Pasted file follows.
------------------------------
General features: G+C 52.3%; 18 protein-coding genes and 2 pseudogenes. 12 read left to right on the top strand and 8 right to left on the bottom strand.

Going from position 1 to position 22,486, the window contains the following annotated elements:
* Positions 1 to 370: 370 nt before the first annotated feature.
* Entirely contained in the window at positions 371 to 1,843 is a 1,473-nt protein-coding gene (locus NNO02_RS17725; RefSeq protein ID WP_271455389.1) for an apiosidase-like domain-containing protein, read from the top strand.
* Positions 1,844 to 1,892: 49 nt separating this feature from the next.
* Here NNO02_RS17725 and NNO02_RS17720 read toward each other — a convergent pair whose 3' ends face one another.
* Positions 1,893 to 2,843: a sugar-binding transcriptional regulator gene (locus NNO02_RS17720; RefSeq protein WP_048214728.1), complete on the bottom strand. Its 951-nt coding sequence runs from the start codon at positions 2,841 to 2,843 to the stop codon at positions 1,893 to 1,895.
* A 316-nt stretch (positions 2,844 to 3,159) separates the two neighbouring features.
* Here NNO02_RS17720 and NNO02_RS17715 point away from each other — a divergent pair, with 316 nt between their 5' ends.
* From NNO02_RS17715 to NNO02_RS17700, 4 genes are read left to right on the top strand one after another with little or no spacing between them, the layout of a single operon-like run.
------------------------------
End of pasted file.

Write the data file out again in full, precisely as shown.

General features: G+C 52.3%; 18 protein-coding genes and 2 pseudogenes. 12 read left to right on the top strand and 8 right to left on the bottom strand.

Going from position 1 to position 22,486, the window contains the following annotated elements:
* Positions 1 to 370: 370 nt before the first annotated feature.
* Entirely contained in the window at positions 371 to 1,843 is a 1,473-nt protein-coding gene (locus NNO02_RS17725; RefSeq protein ID WP_271455389.1) for an apiosidase-like domain-containing protein, read from the top strand.
* Positions 1,844 to 1,892: 49 nt separating this feature from the next.
* Here NNO02_RS17725 and NNO02_RS17720 read toward each other — a convergent pair whose 3' ends face one another.
* Positions 1,893 to 2,843: a sugar-binding transcriptional regulator gene (locus NNO02_RS17720; RefSeq protein WP_048214728.1), complete on the bottom strand. Its 951-nt coding sequence runs from the start codon at positions 2,841 to 2,843 to the stop codon at positions 1,893 to 1,895.
* A 316-nt stretch (positions 2,844 to 3,159) separates the two neighbouring features.
* Here NNO02_RS17720 and NNO02_RS17715 point away from each other — a divergent pair, with 316 nt between their 5' ends.
* From NNO02_RS17715 to NNO02_RS17700, 4 genes are read left to right on the top strand one after another with little or no spacing between them, the layout of a single operon-like run.